The arrest of Ratko Mladic came in the nick of time for Serbia’s hopes of closer integration with Europe amid mounting pressure on Belgrade to catch the last remaining war crimes fugitives.
“It was the 11th hour and I’m not surprised by this operation [to arrest Mladic] as the authorities were up against the wall,” Zoran Dragisic, a Belgrade-based security analyst, told B92 TV.
“There was pressure before [from the international community,] but it was clear this time that Mladic represented a big problem for the [pro-European] coalition in power,” he said. “This job had to be done.”
Mladic had been the Hague-based International Criminal Tribunal for the former Yugoslavia’s (ICTY) most-wanted fugitive, and Belgrade had been warned repeatedly by the EU that its hopes of joining the bloc would hinge on “full cooperation” with the tribunal.
Serbia applied for EU membership in late 2009 and last December cleared a crucial hurdle when the union agreed to examine its candidacy as a reward for softening its stand on Kosovo.
However, the victory was coupled with a warning there would be no further progress failing assistance from Belgrade in arresting and bringing to trial Mladic and Croatian Serb Goran Hadzic, wanted by the ICTY respectively for their roles in the 1992-1995 Bosnian war and the Serbia-Croatia conflict of 1991-1995.
Shortly before Mladic’s arrest on Thursday, media reports said ICTY prosecutor Serge Brammertz was planning to unveil a report at the UN Security Council in early June that would severely criticize Belgrade for its lack of cooperation with the court.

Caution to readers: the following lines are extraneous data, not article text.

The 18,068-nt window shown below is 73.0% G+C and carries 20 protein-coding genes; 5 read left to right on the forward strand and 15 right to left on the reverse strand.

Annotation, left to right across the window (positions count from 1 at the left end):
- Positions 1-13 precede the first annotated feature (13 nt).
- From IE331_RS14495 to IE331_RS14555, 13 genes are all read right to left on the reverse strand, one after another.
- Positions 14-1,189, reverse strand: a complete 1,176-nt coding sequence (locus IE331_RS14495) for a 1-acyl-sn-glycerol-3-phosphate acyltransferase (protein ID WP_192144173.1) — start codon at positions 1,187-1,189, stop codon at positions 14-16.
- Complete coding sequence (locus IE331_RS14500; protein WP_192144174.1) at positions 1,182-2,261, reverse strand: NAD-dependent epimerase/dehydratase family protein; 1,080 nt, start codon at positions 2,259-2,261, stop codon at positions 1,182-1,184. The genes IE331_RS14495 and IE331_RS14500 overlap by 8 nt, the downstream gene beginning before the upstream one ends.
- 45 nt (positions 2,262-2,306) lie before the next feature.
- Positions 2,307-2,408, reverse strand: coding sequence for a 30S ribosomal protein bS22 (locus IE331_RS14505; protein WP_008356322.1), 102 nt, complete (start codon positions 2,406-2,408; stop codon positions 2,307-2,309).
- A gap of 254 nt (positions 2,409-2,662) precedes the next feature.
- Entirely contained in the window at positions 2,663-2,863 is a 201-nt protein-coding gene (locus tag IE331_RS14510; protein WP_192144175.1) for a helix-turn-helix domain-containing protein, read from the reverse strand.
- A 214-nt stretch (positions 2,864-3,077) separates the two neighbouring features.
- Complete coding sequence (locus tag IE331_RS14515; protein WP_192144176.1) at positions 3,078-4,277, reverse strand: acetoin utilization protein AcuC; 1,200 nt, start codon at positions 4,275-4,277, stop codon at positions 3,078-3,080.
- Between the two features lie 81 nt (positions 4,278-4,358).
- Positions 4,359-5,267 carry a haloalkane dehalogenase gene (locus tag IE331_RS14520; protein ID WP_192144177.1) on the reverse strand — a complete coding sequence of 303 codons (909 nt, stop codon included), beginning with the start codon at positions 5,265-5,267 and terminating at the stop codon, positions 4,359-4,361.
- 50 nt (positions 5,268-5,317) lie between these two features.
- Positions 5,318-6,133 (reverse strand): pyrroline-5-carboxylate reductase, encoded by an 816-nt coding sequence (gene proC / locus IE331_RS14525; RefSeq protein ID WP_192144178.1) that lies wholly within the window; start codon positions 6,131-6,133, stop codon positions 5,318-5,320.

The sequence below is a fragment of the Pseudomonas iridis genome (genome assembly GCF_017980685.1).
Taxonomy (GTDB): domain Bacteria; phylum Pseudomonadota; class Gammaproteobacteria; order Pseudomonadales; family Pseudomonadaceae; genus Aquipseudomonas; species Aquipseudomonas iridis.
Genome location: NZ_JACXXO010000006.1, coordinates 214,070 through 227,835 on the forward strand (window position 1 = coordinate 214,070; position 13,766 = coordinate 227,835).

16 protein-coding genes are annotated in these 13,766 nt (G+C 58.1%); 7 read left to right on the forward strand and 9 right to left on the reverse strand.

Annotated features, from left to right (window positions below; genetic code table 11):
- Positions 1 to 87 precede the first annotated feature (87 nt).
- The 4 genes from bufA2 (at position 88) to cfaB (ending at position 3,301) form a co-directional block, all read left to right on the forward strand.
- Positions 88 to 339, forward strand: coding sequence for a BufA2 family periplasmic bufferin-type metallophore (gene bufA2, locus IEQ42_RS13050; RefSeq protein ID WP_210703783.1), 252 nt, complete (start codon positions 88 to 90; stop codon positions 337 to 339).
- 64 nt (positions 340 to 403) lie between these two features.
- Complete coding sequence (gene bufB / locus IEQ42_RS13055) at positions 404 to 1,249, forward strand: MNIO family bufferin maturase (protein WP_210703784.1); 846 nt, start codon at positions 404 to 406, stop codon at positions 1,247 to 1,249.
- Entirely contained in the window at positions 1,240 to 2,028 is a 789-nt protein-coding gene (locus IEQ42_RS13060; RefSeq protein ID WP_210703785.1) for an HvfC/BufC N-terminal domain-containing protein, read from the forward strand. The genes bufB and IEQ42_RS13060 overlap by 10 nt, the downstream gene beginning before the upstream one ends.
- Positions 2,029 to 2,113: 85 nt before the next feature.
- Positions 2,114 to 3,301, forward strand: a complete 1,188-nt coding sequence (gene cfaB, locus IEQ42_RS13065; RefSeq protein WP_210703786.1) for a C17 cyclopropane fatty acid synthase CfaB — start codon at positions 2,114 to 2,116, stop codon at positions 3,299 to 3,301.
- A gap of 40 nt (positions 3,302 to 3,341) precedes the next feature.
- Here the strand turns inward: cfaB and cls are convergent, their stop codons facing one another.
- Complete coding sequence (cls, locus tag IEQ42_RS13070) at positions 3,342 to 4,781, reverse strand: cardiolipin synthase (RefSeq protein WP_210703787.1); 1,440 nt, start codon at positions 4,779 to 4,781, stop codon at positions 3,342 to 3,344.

The EU’s enlargement commissioner Stefan Fuele said on Thursday the arrest had lifted a major roadblock on Serbia’s candidacy.
“Justice has been served and a great obstacle on the Serbian road to the EU has been removed,” he said.
“Tomorrow, in this new momentum created, work must intensify on reforms” enabling the EU to formally admit Serbia as a candidate country — a decision expected in the second half of 2011.
The arrest was a dramatic step by Serbia to advance its EU hopes despite a lack of progress in other reforms the bloc is pushing for, such as the fight against corruption and measures to promote competition, Dusan Pavlovic, a political science professor in Belgrade, told B92.
“As this government did not have sufficient energy to meet its obligations in a short time, they turned instead to a faster solution, much more important — arresting Ratko Mladic and quickly opening the door to the EU,” he said.
Serbian President Boris Tadic, who announced the arrest of Mladic on Thursday, rejected any link between the timing and Serbia’s EU hopes, and denied reports that Serbian authorities had long been aware of Mladic’s whereabouts.
“I can say this kind of comment — that we knew where Ratko Mladic was for years — let me use a quite undiplomatic wording, is rubbish,” he told TV network CNN.
British Prime Minister David Cameron telephoned Tadic on Friday, extending congratulations on the Mladic arrest and urging him to move ahead with Serbia’s EU ambitions.
“Mr Cameron encouraged the president to build on this historic moment to pursue Serbia’s European future with renewed vigor,” a Downing Street spokesman said.
However, the head of the opposition Serbian Progressive Party, Tomislav Nikolic, meanwhile said Mladic’s arrest had raised “several questions.”